The surprise letters landed last month in the mailboxes of 472 low-income residents of Texas and Arkansas, all of whom were struggling with medical bills.
After a short introduction, the letter explained: “This [medical] debt has been canceled and abolished by funds donated by the Congregation of Lord of Life Lutheran Church in Maple Grove Minnesota.”
Erasing such health care debts has become the latest mission of Lord of Life, which is the first church in the state to partner with an unusual New York-based nonprofit called RIP Medical Debt. The organization buys outstanding medical debt in bulk at pennies on the dollar, and then directs charitable donations to pay off the medical bills of people in need.
The modest $15,000 donated by Lord of Life church paid off more than $1 million in debts, said the Rev. Joel Wight Hoogheem. Average debt erased was about $3,000, he said.
Wight Hoogheem said he’s long been aware of the stresses facing people who have medical bills they simply can’t pay. It’s not unusual for them to reach out to their faith communities, often with a sense of shame.
“We will get requests for assistance both at [my] church and other churches I’ve served that have good Samaritan funds,” Wight Hoogheem said. “I’ve seen families that have to make a choice: Do we pay Xcel [Energy] this month or the medical bill? And there are ramifications of both.”
In addition, studies have shown that about two of three people filing for personal bankruptcy cite medical bills as a leading cause, Wight Hoogheem said.
“It’s a cloud always hanging over people’s lives,” he said.
The idea to join RIP Medical Debt came from Skip Lieser, a church member and retired senior finance executive at a large Minnesota corporation. Lieser said he heard about the organization on the radio last fall and decided to check it out.
“My antenna went up at first,” Lieser said. “How can they do so much with so little [money]?”
Lieser went online and checked out the financial audit posted on the RIP Medical Debt website. He called several churches that have donated. He learned that the Minnesota Nurses Association has been donating to RIP Medical Debt for several years, so he called someone there as well.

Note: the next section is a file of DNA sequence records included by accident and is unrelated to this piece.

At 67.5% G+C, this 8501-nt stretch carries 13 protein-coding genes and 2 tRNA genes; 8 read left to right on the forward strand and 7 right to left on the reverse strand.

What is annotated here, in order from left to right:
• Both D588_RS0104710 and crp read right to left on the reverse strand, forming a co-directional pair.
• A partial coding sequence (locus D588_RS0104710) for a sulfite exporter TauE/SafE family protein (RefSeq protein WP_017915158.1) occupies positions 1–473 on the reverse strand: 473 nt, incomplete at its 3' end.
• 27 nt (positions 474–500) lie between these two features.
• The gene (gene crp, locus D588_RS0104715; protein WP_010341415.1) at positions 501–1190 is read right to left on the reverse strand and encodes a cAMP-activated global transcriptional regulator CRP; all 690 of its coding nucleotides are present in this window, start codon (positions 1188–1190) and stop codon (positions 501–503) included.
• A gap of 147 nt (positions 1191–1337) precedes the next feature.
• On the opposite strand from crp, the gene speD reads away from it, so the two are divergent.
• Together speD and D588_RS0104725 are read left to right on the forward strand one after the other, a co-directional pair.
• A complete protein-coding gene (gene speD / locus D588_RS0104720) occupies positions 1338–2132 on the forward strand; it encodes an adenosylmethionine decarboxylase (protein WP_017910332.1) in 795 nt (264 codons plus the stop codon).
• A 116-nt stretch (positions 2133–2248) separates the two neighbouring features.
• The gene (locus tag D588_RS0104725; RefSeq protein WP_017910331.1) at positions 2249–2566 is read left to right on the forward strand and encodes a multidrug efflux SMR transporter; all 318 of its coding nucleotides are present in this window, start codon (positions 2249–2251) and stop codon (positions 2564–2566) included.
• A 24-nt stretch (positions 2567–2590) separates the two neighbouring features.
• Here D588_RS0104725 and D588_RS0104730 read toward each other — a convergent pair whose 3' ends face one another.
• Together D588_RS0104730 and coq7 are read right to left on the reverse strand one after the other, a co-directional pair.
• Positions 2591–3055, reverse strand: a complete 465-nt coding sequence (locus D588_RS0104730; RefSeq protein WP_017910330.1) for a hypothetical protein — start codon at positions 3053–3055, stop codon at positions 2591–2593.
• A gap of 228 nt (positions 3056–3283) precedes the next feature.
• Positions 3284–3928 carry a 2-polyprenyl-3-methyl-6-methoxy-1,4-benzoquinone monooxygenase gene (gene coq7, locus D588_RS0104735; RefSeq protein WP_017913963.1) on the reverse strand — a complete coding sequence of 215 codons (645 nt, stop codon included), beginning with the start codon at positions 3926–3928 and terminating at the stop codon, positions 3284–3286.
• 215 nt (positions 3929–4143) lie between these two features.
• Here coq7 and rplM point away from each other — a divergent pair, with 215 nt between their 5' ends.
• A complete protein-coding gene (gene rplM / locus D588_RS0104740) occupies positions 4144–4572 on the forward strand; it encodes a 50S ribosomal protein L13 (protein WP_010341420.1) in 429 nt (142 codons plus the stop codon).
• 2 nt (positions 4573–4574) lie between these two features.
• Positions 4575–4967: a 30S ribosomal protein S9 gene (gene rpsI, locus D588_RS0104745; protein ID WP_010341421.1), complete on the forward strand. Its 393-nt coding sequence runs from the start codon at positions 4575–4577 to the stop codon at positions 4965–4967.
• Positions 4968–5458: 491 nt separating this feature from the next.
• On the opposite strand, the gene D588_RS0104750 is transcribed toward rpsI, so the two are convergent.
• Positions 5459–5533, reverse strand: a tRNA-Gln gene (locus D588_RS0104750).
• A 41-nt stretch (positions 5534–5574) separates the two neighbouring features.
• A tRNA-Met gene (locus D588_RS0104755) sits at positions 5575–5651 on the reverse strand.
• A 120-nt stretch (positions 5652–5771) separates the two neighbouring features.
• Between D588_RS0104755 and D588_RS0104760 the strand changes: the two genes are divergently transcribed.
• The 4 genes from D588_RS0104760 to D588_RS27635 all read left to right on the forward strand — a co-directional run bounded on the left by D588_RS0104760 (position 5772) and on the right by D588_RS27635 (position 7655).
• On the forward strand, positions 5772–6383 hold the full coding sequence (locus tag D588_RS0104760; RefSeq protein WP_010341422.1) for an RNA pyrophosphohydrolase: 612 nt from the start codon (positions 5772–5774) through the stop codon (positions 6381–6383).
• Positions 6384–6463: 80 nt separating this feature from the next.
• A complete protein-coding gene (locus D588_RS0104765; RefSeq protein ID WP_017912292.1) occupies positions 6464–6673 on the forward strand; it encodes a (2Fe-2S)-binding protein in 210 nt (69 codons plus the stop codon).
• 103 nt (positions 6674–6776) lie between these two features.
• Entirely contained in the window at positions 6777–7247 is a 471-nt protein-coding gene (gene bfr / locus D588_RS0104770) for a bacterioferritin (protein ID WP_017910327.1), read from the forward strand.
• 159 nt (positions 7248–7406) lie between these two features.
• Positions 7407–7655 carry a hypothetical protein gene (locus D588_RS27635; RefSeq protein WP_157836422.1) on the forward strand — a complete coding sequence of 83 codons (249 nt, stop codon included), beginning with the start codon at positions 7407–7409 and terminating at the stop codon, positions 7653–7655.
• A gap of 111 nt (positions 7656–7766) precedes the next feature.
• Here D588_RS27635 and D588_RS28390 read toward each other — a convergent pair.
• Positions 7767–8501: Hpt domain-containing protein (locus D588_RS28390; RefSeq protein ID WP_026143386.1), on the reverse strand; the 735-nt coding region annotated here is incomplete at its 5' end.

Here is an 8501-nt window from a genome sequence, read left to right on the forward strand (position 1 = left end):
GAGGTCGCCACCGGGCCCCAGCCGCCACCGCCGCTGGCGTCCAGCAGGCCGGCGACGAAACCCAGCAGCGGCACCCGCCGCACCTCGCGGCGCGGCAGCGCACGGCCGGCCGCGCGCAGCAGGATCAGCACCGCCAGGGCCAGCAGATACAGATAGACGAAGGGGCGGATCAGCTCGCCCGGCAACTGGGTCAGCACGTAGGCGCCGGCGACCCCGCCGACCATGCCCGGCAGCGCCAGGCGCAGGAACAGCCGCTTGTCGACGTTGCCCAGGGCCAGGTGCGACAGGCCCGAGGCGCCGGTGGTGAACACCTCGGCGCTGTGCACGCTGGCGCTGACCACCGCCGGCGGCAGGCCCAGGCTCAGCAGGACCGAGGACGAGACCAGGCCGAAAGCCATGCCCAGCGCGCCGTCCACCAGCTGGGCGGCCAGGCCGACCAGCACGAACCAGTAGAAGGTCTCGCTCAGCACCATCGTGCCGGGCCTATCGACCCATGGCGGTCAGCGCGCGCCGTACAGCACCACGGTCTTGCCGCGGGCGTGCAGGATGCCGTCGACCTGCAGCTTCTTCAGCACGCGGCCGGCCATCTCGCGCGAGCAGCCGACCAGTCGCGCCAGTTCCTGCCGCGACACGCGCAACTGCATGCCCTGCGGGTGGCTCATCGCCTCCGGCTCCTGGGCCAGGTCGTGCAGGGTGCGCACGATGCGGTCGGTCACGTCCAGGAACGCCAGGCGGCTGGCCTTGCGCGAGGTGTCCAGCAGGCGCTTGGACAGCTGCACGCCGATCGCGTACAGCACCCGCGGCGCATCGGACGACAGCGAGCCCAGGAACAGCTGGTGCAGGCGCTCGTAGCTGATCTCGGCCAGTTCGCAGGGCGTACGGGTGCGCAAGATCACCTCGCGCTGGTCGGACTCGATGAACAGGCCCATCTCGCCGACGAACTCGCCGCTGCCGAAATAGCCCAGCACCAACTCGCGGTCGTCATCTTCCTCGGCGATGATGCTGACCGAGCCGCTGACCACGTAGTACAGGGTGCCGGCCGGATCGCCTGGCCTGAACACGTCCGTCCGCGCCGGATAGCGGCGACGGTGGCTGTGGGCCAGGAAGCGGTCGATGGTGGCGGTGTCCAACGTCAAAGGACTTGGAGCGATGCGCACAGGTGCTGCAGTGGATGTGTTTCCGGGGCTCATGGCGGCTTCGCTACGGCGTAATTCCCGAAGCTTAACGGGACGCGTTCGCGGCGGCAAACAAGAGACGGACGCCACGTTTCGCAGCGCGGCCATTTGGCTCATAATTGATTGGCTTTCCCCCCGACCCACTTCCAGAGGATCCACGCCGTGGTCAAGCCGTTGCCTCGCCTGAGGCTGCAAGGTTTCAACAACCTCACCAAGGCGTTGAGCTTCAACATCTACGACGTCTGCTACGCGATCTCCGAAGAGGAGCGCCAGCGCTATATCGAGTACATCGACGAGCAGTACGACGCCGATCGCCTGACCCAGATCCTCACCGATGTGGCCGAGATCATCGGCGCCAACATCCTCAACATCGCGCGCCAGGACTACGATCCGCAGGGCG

Satisfied that the program was sound, Lieser suggested to Wight Hoogheem that the church donate funds. Lord of Life tapped $15,000 from its charitable giving fund and sent it away.
The money was distributed last month to folks primarily in two counties in Texas and one in Arkansas, where more than 400 residents received letters in the mail with the unexpected surprise. RIP Medical Debt works primarily in the Appalachia area and seven Southern or Western states where the medical safety net is sometimes frayed.
The nonprofit does not assist people in Minnesota at this time, said Wight Hoogheem, as it is still unclear whether their work conflicts with the state’s consumer protection laws.
RIP Medical Debt co-founder Craig Antico, a former debt collector, said he was intrigued when he saw another nonprofit providing a similar service. After that nonprofit ended its debt work, Antico and co-founder Jerry Ashton launched RIP Medical Debt in 2014.
The nonprofit buys outstanding debt in bulk from medical debt buyers who typically collect 2 to 5% of the debt they hold, Antico said. RIP Medical Debt takes it off their hands, but for less than 1% of the debt.
“We have erased $1 billion in debt for 520,000 families,” said Antico. “About $500 million was abolished by faith-based groups.”
Lieser, who has been involved in charitable work in the Twin Cities for years, said getting involved in debt removal “felt like something we should do.”
“The thing with medical debt is it’s not something people choose,” said Lieser. “People don’t choose to have a car accident or cancer.”
One in four Americans reported that they or someone in their family had difficulties paying medical bills over the past year, according to a 2015 survey by the Kaiser Family Foundation. The figure jumped to 37% for those with incomes of less than $50,000 a year. Six in 10 had insurance when the debt began.
Lord of Life is expected to launch a more significant fundraising campaign for RIP Medical Debt next year, Wight Hoogheem said. The church ideally would like to help Minnesotans in debt, but until and if that is ironed out, it is thrilled that relatively small donations can do so much good.
“I was skeptical too,” Wight Hoogheem said. “But by all accounts available to us, it’s actually happening.”